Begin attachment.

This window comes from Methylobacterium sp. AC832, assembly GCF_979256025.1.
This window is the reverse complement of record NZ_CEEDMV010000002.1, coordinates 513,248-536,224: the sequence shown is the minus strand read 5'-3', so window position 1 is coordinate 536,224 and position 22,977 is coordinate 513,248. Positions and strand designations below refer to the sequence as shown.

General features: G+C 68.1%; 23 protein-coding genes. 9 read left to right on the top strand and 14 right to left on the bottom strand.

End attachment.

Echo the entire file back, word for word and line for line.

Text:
This window comes from Methylobacterium sp. AC832, assembly GCF_979256025.1.
This window is the reverse complement of record NZ_CEEDMV010000002.1, coordinates 513,248-536,224: the sequence shown is the minus strand read 5'-3', so window position 1 is coordinate 536,224 and position 22,977 is coordinate 513,248. Positions and strand designations below refer to the sequence as shown.

General features: G+C 68.1%; 23 protein-coding genes. 9 read left to right on the top strand and 14 right to left on the bottom strand.